Is Refusing to Stand for the Pledge of Allegiance “Disorderly Conduct”?

Friday, May 04, 2012
A Pennsylvania eighth-grade student and her mother won a battle after challenging school officials’ position that students must stand during the Pledge of Allegiance or else be punished for “disorderly conduct.”
 
Carolyn Raja sued the Brownsville Area School District on behalf of her 13-year-old daughter (known in court documents as “N.B.), who was admonished by her teacher, Jessica VanMeter, after she refused to get out of her classroom seat during the Pledge of Allegiance. The school’s principal, Vincent Nesser, backed the disciplinary actions of the teacher, telling Raja that he expected all students to recite the pledge.
 
The school does not have a written rule or policy requiring students to participate in the daily pledge.
 
On the morning of May 1, the ACLU sued the school district on behalf of the Rajas and by the afternoon the district had backed down. District solicitor James Davis acknowledged that N.B. had a “constitutionally protected right” not to stand.
 
In 1943 the U.S. Supreme Court, in the case of West Virginia State Board of Education v. Barnette, affirmed the right First Amendment right of students to refuse to recite the Pledge of Allegiance or to salute the American flag.
-David Wallechinsky, Noel Brinkerhoff
 
To Learn More:
Discipline Dropped for Student who Sits for Pledge (by Rich Lord, New York Daily News)
The Old 'Stand for the Pledge' Routine (by Erin McAuley, Courthouse News Service)
N.B. v. Brownsville Area School District (U.S. District Court, Western Pennsylvania) (pdf)

Federal Court Rules “In God We Trust” and “Under God” are Not Religious Expressions (by David Wallechinsky and Noel Brinkerhoff, AllGov) 

Comments

Hifi 11 years ago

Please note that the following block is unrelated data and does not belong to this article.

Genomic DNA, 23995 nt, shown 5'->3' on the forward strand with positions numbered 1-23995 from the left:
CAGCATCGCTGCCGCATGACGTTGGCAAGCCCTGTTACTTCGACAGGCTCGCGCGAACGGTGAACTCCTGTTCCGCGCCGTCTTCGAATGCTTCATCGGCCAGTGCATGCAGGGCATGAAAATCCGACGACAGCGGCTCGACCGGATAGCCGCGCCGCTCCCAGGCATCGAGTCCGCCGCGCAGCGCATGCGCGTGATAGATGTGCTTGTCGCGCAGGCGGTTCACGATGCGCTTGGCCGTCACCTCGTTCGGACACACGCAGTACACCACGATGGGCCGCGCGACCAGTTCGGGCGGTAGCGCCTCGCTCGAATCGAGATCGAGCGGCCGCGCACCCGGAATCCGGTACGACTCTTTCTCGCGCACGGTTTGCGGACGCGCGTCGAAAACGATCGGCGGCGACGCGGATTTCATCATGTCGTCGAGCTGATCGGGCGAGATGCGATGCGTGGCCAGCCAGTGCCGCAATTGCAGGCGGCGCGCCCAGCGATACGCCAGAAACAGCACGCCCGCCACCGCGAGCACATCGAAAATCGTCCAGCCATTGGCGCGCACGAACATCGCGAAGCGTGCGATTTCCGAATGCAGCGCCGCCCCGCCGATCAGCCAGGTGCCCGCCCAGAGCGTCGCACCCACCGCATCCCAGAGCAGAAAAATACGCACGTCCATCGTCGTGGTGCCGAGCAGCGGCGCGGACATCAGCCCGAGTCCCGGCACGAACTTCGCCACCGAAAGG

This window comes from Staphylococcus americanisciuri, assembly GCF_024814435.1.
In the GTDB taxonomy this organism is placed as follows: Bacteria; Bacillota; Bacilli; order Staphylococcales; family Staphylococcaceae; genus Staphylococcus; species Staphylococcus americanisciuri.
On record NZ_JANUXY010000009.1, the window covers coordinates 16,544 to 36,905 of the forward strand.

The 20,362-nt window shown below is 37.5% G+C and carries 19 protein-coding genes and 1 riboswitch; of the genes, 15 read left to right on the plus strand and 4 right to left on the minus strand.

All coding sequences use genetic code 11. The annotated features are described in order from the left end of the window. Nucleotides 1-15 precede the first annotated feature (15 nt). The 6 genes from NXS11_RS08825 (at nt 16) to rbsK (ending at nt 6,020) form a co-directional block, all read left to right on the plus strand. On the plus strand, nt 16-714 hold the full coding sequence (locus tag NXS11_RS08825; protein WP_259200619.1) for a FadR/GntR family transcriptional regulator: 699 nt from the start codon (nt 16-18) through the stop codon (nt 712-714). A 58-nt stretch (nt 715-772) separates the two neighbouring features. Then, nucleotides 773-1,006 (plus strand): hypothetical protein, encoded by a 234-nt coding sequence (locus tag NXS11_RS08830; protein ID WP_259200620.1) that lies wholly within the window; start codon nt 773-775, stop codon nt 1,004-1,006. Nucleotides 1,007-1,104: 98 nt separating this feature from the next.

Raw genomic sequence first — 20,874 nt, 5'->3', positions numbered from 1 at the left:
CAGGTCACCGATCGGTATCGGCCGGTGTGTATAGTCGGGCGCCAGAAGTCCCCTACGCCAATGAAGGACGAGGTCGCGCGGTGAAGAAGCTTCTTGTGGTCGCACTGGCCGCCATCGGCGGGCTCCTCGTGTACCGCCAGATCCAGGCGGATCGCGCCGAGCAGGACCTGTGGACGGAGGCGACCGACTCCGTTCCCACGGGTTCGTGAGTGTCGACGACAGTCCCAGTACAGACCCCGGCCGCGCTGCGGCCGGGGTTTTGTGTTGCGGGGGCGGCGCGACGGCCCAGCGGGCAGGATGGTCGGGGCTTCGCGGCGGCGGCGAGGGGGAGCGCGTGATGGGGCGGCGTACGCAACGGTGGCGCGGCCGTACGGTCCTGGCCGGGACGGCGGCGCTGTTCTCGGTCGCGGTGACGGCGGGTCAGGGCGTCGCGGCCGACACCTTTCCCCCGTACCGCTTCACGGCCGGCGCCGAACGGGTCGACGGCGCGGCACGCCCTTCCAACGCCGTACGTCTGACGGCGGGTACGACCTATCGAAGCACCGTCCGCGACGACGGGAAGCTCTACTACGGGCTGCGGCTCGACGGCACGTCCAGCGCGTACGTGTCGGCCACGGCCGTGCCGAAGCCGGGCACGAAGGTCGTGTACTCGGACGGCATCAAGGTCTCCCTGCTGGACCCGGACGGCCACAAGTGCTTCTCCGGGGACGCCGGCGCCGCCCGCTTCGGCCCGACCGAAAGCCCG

no. the child was well within her rights. what vanmeter and nesser did was the crime. violating a little kids rights. at best bullies, at worst treason against the consitution.
Sam Tillman 11 years ago
no one should stand for the pledge of allegiance - it was the origin of the nazi salute and nazi behavior (see the work of the historian dr. rex curry). when stories such as the one above come out, the old news media will never mention the ...pledge's putri...d past, nor print a photo or video of the early american stiff-armed salute. if they did, then no one would stand for the pledge. the pledge continues to be the source of nazi behavior wherein government schools (socialist schools) begin each day by teaching bullying and peer pressure and punish dissenters. the pledge is a daily repetition of the milgram experiment and a demonstration of the banality of evil. it is sad to see that the news today has two stories: an adult selectwoman politician in falmouth, ma who cowardly caved in to bullying regarding the pledge, and a 13-year-old student in a government school in brownsville, pa who is not a coward and who defied the pledge despite ongoing persecution from cowardly adults. francis bellamy is sometimes referred to as america's leni riefenstahl because of his earlier influence on spreading socialism (and the stiff-armed gesture) through government schools et cetera. of course, bellamy was very religious, a "christian socialist" and his original pledge was a small part of a his much larger pledge program replete with hymns, prayers, references to the bible and god, including the phrase "under god." that is why the original pledge program cannot be performed in government schools, only the pledge's tiny part (to which the deifiication was also added in 1954).

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